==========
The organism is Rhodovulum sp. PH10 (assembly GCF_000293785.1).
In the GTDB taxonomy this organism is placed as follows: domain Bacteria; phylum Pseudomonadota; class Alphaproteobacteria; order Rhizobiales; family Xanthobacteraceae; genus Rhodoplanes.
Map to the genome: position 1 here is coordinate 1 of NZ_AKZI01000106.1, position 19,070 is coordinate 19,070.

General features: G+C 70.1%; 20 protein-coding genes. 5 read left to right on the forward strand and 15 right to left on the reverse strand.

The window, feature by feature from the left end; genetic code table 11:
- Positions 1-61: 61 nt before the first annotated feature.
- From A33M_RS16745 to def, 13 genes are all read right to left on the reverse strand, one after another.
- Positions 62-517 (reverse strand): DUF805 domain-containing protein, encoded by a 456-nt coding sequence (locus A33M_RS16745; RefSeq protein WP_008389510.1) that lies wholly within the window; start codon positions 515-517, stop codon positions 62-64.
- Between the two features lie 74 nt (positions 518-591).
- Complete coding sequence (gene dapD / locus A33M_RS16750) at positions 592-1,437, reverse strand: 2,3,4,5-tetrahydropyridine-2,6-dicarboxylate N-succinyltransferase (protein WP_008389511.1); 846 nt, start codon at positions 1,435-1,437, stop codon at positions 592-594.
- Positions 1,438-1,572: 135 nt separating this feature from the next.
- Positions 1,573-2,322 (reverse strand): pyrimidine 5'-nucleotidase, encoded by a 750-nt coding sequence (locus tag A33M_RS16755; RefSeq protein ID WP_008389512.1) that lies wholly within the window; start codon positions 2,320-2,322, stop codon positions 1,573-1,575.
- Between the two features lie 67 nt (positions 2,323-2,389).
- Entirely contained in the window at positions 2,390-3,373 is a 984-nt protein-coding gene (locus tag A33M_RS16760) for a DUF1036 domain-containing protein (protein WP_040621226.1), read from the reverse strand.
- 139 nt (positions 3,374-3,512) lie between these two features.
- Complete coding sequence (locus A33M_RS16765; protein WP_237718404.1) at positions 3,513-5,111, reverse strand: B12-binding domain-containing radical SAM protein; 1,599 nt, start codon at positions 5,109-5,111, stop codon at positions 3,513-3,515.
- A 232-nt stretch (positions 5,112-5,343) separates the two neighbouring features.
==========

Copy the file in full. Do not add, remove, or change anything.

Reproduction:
The organism is Rhodovulum sp. PH10 (assembly GCF_000293785.1).
In the GTDB taxonomy this organism is placed as follows: domain Bacteria; phylum Pseudomonadota; class Alphaproteobacteria; order Rhizobiales; family Xanthobacteraceae; genus Rhodoplanes.
Map to the genome: position 1 here is coordinate 1 of NZ_AKZI01000106.1, position 19,070 is coordinate 19,070.

General features: G+C 70.1%; 20 protein-coding genes. 5 read left to right on the forward strand and 15 right to left on the reverse strand.

The window, feature by feature from the left end; genetic code table 11:
- Positions 1-61: 61 nt before the first annotated feature.
- From A33M_RS16745 to def, 13 genes are all read right to left on the reverse strand, one after another.
- Positions 62-517 (reverse strand): DUF805 domain-containing protein, encoded by a 456-nt coding sequence (locus A33M_RS16745; RefSeq protein WP_008389510.1) that lies wholly within the window; start codon positions 515-517, stop codon positions 62-64.
- Between the two features lie 74 nt (positions 518-591).
- Complete coding sequence (gene dapD / locus A33M_RS16750) at positions 592-1,437, reverse strand: 2,3,4,5-tetrahydropyridine-2,6-dicarboxylate N-succinyltransferase (protein WP_008389511.1); 846 nt, start codon at positions 1,435-1,437, stop codon at positions 592-594.
- Positions 1,438-1,572: 135 nt separating this feature from the next.
- Positions 1,573-2,322 (reverse strand): pyrimidine 5'-nucleotidase, encoded by a 750-nt coding sequence (locus tag A33M_RS16755; RefSeq protein ID WP_008389512.1) that lies wholly within the window; start codon positions 2,320-2,322, stop codon positions 1,573-1,575.
- Between the two features lie 67 nt (positions 2,323-2,389).
- Entirely contained in the window at positions 2,390-3,373 is a 984-nt protein-coding gene (locus tag A33M_RS16760) for a DUF1036 domain-containing protein (protein WP_040621226.1), read from the reverse strand.
- 139 nt (positions 3,374-3,512) lie between these two features.
- Complete coding sequence (locus A33M_RS16765; protein WP_237718404.1) at positions 3,513-5,111, reverse strand: B12-binding domain-containing radical SAM protein; 1,599 nt, start codon at positions 5,109-5,111, stop codon at positions 3,513-3,515.
- A 232-nt stretch (positions 5,112-5,343) separates the two neighbouring features.